Faculty Profile

Katherine Douglass

Katherine Douglass

Associate Professor of Educational Ministry and Practical Theology

Email: douglassk@spu.edu
Phone: 206-281-2997
Office: Alexander & Adelaide Hall 412

Education: BA, Grove City College, 2003; MDiv and MA, Princeton Theological Seminary, 2007; PhD, Princeton Theological Seminary, 2013

Katie Douglass is an ordained minister in the PC(USA) and served, with her husband John, at the American Protestant Church: An International Congregation, in Bonn, Germany before returning to doctoral studies. 

Since 2013, Dr. Douglass has directed The Confirmation Project, a $1.1 million grant from the Lily Endowment Inc., that researches confirmation and equivalent practices that form disciples of Jesus Christ in five denominations (PC(USA), UMC, Episcopal, AME, and ELCA) through a national survey of youth, parents, and ministry leaders, as well as congregational visits. The findings from this research and related events are available at www.theconfirmationproject.com.  

In addition to this research on Christian rites of passage, Dr. Douglass has taught courses on spirituality, the arts and Christian formation, Biblical literacy, and culturally responsive pedagogies as adjunct faculty at Princeton Theological Seminary and Seattle Pacific University. 

With their three boys, George, Paul, and Will, Dr. Douglass and her husband enjoy exploring Washington's national and state parks in tents, on skis, with ice axes, and by climbing up the rock faces they encounter.

For more information, please view Dr. Douglass' CV (PDF).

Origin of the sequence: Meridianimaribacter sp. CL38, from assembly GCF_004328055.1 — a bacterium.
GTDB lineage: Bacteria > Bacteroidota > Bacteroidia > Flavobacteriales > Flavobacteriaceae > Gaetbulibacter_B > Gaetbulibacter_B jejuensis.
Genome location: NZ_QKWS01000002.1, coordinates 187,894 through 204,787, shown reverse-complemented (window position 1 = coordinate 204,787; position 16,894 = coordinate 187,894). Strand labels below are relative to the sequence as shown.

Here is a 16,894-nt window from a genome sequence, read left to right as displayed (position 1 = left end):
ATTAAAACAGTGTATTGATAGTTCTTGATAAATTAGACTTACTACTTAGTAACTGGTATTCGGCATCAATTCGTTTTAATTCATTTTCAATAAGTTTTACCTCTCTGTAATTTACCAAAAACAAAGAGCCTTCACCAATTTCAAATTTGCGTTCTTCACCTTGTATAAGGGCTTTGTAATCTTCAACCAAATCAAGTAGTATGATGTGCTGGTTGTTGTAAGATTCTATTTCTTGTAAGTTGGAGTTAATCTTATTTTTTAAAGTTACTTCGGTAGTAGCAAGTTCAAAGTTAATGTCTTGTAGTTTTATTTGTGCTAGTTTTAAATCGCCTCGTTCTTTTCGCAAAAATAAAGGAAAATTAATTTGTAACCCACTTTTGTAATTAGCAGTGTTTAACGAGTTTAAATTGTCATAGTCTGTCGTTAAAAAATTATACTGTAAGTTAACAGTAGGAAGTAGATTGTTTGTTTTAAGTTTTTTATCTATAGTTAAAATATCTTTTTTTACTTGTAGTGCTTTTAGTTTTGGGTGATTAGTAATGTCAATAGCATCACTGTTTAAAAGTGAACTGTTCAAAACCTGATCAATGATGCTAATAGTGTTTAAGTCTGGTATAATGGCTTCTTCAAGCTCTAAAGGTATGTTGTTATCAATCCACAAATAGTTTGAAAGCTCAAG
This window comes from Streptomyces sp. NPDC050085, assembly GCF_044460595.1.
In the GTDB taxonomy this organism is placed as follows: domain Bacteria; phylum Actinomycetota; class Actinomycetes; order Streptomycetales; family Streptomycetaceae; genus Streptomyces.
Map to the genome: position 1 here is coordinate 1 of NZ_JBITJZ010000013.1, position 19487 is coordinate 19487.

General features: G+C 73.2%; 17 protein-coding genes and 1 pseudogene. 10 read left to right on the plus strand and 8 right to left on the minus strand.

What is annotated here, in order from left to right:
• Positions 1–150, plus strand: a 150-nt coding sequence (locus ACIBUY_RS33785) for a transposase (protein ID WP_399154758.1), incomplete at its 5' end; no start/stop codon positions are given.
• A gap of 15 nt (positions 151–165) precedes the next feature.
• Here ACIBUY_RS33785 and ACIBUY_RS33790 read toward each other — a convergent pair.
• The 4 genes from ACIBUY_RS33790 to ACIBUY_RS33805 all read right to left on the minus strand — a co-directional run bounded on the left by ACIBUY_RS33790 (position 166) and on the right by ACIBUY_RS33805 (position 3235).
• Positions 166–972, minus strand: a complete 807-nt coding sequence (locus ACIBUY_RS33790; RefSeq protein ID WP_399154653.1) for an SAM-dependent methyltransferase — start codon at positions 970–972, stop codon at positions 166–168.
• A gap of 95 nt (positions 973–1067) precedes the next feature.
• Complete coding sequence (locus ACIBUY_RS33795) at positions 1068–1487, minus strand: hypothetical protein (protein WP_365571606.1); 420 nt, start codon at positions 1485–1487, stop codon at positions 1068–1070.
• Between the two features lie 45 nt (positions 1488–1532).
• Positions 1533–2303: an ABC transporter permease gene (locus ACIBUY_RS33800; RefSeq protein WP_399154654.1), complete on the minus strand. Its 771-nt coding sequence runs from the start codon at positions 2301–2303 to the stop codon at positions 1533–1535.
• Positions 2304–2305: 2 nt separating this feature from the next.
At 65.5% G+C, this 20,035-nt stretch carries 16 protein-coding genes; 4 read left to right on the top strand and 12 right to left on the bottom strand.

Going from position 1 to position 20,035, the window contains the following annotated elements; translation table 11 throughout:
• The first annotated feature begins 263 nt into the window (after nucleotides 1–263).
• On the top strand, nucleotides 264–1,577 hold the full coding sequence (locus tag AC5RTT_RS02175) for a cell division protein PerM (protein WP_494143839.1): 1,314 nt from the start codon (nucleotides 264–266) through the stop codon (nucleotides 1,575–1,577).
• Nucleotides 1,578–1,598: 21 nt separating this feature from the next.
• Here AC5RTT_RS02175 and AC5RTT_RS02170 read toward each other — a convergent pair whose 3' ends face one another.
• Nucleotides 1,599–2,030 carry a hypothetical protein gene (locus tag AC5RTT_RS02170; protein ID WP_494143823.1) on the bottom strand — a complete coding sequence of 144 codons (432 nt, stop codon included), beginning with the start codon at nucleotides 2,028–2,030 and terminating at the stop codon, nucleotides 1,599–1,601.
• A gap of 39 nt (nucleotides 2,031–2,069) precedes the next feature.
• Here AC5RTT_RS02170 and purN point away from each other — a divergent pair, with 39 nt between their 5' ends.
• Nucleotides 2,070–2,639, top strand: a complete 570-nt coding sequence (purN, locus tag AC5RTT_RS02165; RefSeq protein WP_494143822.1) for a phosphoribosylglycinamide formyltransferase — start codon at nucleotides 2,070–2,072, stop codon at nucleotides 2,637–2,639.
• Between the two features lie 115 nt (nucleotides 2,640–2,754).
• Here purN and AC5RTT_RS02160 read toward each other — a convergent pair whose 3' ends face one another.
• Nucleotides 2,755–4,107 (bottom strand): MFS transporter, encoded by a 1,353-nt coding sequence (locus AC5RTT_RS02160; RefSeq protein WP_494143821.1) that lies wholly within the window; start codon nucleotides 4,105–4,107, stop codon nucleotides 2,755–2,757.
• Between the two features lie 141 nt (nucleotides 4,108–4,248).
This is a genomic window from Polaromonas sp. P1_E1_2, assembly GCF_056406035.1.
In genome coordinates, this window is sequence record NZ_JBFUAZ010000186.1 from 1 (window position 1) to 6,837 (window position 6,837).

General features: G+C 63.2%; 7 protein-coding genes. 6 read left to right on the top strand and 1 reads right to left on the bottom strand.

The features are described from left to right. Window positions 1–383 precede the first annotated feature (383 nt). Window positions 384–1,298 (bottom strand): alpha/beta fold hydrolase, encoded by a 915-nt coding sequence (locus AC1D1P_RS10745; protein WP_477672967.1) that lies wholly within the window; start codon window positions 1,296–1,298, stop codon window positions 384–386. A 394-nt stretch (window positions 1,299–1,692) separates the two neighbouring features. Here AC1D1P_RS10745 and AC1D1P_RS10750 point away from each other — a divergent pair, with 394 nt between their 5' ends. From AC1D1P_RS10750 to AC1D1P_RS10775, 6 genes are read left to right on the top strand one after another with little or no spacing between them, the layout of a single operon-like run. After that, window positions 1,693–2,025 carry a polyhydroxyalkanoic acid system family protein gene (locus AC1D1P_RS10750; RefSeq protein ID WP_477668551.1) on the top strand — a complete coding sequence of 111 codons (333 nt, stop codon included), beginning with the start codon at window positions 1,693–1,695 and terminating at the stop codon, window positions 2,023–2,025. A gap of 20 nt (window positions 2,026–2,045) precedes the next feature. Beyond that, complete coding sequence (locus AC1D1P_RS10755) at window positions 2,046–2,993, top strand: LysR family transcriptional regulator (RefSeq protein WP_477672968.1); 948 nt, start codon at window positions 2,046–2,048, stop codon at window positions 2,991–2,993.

Faith Formation Project Grant

The Faith Formation Project consists of two parts; (1) building a community of learning in the Pacific Northwest among families, ministry leaders, and the academy regarding the intersectional realities and current challenges that influence Christian faith formation, and (2) conducting interdisciplinary research in practical theology and social cognitive psychology to better understand the transmission of the Christian faith from parents and caregivers to their children. Both dimensions support the common goal of supporting faith formation within families through congregations, giving special attention to what reconciliation might look like within these families as they navigate the experience of marginalization, racism, a changing gender/sexual landscape, disability, and issues related to mental health – some of which has been exacerbated by the COVID pandemic. 

Grant activities will include three community building and learning events each year: a fall “Faith Formation: Lunch and Learn” event for local family ministry leaders; a winter “Faith Formation: Evenings Together” event at a local congregation that will provide space for learning and conversation with families and ministry leaders; a spring “Faith Formation: Spring Conference” that will bring a national leader on faith formation to SPU’s campus. These three events will coincide with the development of a Certificate in Faith Formation at Seattle Pacific Seminary. In addition to this support for congregational leaders, four congregations each year, will be awarded $5000 for the development and support of their ministry, potentially to be used to hire student interns from SPU’s theology majors and seminarians. In addition to learning on campus and in local congregations, we will go on a reconciliation pilgrimage to learn about the impact that Hansen’s disease (leprosy) had on families in Hawaii. During this pilgrimage we will learn about the complicated relationship between colonization and native populations in Hawaii related to this disease, the role of faith in the leper colony at Molokai, and how this community healed and moved forward from this disease.